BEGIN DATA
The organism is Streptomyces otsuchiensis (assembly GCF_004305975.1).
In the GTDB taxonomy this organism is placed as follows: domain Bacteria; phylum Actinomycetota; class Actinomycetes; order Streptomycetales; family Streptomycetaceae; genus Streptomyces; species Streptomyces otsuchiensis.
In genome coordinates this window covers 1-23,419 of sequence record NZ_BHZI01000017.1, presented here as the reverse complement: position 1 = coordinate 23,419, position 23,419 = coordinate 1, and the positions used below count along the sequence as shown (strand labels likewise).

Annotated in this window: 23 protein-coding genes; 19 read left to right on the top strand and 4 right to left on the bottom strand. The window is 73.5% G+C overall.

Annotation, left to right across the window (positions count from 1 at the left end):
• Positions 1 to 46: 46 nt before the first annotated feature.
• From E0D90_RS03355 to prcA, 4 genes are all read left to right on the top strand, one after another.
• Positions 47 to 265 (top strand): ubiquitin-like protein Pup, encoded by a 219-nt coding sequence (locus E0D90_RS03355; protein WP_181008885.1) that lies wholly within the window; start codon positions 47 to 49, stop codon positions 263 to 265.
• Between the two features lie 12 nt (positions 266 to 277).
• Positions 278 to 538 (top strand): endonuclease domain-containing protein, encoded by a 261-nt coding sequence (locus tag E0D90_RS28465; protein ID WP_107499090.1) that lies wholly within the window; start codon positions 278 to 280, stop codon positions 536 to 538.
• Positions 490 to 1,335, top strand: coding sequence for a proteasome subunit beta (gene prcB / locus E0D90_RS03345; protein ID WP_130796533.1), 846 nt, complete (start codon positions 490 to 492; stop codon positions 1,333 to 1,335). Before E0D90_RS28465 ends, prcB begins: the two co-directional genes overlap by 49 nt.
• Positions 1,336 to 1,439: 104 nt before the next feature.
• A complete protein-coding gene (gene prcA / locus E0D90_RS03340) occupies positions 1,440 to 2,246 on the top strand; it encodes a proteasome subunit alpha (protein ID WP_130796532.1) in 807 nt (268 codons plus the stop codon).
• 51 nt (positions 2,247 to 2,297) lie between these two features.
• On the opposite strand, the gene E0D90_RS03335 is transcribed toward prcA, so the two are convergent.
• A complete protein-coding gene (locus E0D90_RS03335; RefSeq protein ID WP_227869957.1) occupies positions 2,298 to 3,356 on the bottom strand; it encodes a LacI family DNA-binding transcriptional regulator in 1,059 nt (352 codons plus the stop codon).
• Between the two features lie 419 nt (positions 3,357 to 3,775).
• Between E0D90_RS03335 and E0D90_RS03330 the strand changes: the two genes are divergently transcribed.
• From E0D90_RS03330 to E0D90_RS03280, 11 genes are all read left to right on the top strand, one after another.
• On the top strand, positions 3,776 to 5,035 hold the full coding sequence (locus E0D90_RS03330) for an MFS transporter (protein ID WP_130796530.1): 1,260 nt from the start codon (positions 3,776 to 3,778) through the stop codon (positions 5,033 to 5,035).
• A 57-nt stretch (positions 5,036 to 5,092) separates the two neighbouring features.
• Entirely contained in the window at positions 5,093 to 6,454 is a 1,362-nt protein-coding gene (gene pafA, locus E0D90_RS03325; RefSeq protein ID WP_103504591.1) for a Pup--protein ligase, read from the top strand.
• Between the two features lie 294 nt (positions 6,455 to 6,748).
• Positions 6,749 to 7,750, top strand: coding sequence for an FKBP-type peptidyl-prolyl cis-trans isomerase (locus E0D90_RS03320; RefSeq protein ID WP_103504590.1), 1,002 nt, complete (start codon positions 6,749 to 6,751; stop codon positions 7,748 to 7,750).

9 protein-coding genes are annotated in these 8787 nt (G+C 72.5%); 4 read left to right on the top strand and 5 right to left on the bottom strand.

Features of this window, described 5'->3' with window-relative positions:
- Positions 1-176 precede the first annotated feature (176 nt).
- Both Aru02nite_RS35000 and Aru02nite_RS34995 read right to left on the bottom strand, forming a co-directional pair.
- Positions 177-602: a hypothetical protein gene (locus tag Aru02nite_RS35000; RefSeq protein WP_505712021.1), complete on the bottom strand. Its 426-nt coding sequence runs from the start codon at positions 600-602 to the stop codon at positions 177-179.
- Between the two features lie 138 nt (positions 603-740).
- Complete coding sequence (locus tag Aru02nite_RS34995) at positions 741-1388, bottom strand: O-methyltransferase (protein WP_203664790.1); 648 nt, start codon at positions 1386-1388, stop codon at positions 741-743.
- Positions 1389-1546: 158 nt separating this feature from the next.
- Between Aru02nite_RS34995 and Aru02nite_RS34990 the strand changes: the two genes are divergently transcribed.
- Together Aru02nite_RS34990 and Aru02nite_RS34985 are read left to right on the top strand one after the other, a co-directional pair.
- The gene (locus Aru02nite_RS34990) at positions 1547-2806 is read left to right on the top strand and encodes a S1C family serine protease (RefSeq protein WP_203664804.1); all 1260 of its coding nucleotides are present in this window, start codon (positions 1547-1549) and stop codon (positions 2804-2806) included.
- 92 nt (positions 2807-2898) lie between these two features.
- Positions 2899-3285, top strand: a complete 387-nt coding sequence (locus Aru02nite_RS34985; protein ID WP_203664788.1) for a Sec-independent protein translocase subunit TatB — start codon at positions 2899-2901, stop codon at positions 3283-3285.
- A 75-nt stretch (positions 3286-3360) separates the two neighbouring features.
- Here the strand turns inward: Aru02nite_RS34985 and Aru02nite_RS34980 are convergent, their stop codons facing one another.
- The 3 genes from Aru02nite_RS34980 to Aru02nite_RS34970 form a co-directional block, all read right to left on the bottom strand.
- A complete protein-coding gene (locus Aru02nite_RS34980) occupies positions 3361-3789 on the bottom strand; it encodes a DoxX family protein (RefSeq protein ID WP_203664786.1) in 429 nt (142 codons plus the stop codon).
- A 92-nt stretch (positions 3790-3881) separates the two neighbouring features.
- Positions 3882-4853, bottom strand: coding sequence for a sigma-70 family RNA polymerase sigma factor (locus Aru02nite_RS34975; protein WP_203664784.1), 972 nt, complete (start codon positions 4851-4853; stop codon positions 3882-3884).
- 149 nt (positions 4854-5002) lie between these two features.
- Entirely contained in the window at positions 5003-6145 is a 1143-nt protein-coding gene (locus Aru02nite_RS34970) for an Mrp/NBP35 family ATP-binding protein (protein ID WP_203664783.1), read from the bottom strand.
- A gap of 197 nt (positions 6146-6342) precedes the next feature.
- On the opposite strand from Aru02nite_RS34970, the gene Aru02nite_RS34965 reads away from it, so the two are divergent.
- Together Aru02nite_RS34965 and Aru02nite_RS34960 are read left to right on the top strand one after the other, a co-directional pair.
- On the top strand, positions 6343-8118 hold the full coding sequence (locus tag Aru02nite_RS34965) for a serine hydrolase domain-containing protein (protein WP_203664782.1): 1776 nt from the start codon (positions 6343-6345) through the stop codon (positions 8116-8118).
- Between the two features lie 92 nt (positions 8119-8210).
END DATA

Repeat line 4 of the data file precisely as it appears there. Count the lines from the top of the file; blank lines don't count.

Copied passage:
Annotated in this window: 23 protein-coding genes; 19 read left to right on the top strand and 4 right to left on the bottom strand. The window is 73.5% G+C overall.